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This was written by Fremont Westfall's son Arch Westfall. Fremont Westfall was related to Joel Westfall who in the story was named as  Joe.  They were at least 5th cousins or more. Charles is Charles (C.K.) Westfall .  He bought the home of Joel Westfall which still stands on Westfall Road.
submitted by Carol Lackey

Fremont Westfall

Fremont Westfall came into land behind Indian Peak (Arch Westfall's and Pearl Werley's father). There was a family named Greenwood who were
squatters. They planted some of the old trees, the fig trees and olive trees are still growing. Fremont bought out their improvements
in 1894 and filed on the land. Dad came from West Virginia and first went to work for Joe Westfall (no relation) on the present Barrett
place. He had a place near Joe's about a mile east. Then Charles, the preacher bought it. Sam's place is the present Bird's place, also known
as the Harris Ranch. Joe had a son, Rienza and Joe's grandson had a place at Pea Ridge, which is now part of the Rausch place. A horse
kicked him in the stomach and killed him in about 1913.

Fremont Westfall was born in 1861. He went to Kansas, and heard from Jim Westfall about Mariposa and came on to California in 1882. One of his
first experiences in the country was when they were coming in on the stage and ran in to a big rain storm. The water was very high and the driver was drunk. When they came to this river he was liquored up and they told him not to drive into it. The horses tangled in the water and upset the stage. Dad could swim pretty good and got out. The other fellow caught onto a fence post to save himself. Dad came back and untangled the horses. The driver wasn't hurt-he was too drunk to get hurt. They did not try to collect damages for the drunk fellow's actions, but the fellow with him said that he has a fifty dollar bill wrapped around a dollar (even though he didn't) and the stage company paid him $51. My dad worked for the Washburn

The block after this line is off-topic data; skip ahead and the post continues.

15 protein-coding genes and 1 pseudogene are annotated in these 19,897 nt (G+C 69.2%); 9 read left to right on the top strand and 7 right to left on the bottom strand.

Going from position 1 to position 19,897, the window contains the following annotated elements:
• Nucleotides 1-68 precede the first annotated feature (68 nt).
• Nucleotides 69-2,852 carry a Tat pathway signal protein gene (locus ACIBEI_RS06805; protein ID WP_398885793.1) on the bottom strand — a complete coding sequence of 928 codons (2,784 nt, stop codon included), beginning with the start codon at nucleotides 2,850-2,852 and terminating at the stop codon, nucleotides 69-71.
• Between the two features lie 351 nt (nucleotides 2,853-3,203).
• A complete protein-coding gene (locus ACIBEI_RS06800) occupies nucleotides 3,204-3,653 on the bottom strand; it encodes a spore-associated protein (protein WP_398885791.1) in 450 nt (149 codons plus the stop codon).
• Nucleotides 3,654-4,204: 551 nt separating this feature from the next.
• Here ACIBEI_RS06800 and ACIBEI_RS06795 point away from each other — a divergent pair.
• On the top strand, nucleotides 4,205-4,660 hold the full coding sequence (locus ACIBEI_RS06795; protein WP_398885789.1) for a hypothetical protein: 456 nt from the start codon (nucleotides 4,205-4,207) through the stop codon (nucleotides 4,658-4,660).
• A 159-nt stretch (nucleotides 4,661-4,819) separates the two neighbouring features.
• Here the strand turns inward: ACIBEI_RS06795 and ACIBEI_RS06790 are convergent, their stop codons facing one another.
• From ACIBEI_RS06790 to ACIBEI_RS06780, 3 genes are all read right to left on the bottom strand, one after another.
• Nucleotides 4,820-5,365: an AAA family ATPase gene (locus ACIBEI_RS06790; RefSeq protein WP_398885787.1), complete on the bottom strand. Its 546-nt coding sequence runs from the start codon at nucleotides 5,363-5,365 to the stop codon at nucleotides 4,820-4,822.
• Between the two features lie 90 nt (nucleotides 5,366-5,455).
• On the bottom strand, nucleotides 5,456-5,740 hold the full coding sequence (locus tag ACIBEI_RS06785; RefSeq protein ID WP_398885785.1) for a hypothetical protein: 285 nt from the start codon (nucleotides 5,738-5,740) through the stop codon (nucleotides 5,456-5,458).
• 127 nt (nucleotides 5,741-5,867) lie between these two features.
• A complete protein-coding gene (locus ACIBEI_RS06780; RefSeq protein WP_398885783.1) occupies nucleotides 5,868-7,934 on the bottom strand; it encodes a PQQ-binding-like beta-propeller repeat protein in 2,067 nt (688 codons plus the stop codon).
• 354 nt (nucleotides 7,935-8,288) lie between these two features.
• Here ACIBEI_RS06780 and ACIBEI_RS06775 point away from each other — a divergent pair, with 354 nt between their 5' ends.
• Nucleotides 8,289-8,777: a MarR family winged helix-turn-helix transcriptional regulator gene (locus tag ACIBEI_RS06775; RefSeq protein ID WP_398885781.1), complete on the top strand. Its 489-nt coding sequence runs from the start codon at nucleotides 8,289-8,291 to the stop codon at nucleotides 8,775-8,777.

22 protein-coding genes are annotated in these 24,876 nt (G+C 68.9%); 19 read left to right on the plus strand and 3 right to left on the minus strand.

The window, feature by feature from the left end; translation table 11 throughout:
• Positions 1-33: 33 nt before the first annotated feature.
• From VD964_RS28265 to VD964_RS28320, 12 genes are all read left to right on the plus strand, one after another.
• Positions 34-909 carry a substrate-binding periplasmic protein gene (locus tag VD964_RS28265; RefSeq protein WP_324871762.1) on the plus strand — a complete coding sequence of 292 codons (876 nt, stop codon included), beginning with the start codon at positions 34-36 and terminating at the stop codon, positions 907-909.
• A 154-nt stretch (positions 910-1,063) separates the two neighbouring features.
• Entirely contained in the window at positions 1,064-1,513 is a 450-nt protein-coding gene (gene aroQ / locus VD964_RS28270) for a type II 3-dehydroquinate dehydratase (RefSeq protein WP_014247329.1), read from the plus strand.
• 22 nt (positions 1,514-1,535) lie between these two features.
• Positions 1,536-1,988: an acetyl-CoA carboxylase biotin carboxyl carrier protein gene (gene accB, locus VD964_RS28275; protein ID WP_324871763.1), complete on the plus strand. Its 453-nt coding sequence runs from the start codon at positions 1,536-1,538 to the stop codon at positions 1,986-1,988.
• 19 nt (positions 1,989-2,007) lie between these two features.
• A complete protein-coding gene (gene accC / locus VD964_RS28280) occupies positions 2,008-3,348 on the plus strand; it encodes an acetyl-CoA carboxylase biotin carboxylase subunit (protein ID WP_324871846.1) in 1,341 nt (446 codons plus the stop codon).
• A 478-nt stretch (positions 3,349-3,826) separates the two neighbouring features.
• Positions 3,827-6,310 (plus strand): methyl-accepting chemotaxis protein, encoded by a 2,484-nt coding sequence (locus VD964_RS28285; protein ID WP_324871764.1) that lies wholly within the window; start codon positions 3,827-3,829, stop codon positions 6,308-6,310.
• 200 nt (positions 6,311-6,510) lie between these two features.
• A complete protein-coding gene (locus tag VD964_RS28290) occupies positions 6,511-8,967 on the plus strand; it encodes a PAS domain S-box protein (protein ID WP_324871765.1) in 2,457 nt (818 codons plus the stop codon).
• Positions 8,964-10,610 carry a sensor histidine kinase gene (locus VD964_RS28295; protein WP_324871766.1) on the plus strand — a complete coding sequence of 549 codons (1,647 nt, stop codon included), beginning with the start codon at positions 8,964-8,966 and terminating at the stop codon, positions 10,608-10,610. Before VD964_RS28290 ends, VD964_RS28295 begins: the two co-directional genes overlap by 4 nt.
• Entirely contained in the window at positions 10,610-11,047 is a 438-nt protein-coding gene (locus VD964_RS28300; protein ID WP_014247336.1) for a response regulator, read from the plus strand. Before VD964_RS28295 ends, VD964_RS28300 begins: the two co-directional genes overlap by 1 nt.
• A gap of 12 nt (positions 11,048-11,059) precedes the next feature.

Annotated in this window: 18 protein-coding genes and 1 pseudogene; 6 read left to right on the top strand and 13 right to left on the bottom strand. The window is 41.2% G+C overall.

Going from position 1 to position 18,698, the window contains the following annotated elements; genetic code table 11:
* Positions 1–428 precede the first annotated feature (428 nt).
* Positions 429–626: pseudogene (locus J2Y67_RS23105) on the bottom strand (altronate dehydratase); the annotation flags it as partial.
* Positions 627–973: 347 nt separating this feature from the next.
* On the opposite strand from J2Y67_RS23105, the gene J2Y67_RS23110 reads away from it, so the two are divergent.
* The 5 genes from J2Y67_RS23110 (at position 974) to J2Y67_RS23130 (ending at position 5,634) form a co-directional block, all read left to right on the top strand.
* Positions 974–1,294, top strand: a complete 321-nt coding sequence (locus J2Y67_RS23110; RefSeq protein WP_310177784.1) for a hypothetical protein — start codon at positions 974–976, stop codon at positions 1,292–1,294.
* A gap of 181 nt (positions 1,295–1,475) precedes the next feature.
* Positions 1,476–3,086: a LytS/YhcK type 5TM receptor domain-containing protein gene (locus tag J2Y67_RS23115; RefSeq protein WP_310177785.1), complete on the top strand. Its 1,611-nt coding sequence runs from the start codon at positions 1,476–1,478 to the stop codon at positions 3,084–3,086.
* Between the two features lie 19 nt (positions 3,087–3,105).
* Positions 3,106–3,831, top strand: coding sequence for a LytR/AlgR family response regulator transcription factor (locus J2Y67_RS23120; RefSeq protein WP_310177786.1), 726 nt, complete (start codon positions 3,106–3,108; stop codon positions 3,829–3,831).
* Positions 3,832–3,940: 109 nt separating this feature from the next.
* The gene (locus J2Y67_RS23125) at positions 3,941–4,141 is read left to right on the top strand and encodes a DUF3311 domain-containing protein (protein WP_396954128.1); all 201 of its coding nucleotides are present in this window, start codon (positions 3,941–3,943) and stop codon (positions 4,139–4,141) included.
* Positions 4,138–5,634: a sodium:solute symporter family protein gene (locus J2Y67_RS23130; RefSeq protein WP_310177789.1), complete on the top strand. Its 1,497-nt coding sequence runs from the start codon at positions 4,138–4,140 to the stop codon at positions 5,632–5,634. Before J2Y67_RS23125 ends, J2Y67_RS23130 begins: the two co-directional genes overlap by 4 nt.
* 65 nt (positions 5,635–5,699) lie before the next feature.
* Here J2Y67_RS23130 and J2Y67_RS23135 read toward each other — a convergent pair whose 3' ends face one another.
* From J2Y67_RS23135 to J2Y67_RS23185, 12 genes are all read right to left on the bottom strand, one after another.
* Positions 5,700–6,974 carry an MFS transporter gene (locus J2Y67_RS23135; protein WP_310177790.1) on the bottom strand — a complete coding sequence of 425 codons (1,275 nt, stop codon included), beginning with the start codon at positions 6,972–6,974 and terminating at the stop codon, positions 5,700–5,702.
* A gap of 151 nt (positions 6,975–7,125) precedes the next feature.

Company on roads up inWawona after he came here. That was when the soliders were in the park. When he first came here there
wasn't any road in here, and they came in from up by Usona. They managed to get a wagon in by driving cross country.

He sold vegetables and fruit to the mines. The Gambetta Mine was at  Grub Gulch (gold). There was a little settlement up there- two stores, two
saloons, two hotels with a dance hall in one, a post office and a school. Now a couple of trees and a coral are all that is left. We used
to go 5 miles to Grub Gulch to get our mail. Would ride a jackass for mile, but Pearl was so scared when we got there she wouldn't even
look up.

Dorsey Ramsden kept a post office (at Clair Wolfsen's place) at Grub Gulch. Ab Taylor had a store, Jack Morrison had a hotel. People named
Thomas had a dance hall and hotel and Charlie Lyons had a saloon. They had a school there- the Gambetta School (in Madera County).
The main road from Raymond to Wawona and Yosemite ran though there. Sell had a stage stop at Awahnee. My Dad sold
peaches at Ahwahnee at $1 for a 20 lb box. When I was a kid, I used to take blackberries on a Jackass to Grub Gulch for 75 cents per bucket.
Would load 6 buckets on each side f the Jackass. At that time you could get a man's pair of overalls for about $1. When the folks had
a good year, they would take in $500 to keep them for the whole year. If there was any money left over, they bought land. Pearl
married in 1912. We ate a lot of stuff off the ranch. Sometimes they would have a little money left over.

After they got roads in here, Dad had a spring wagon, and he would raise enough hay to feed his horses. They could buy their provisions a little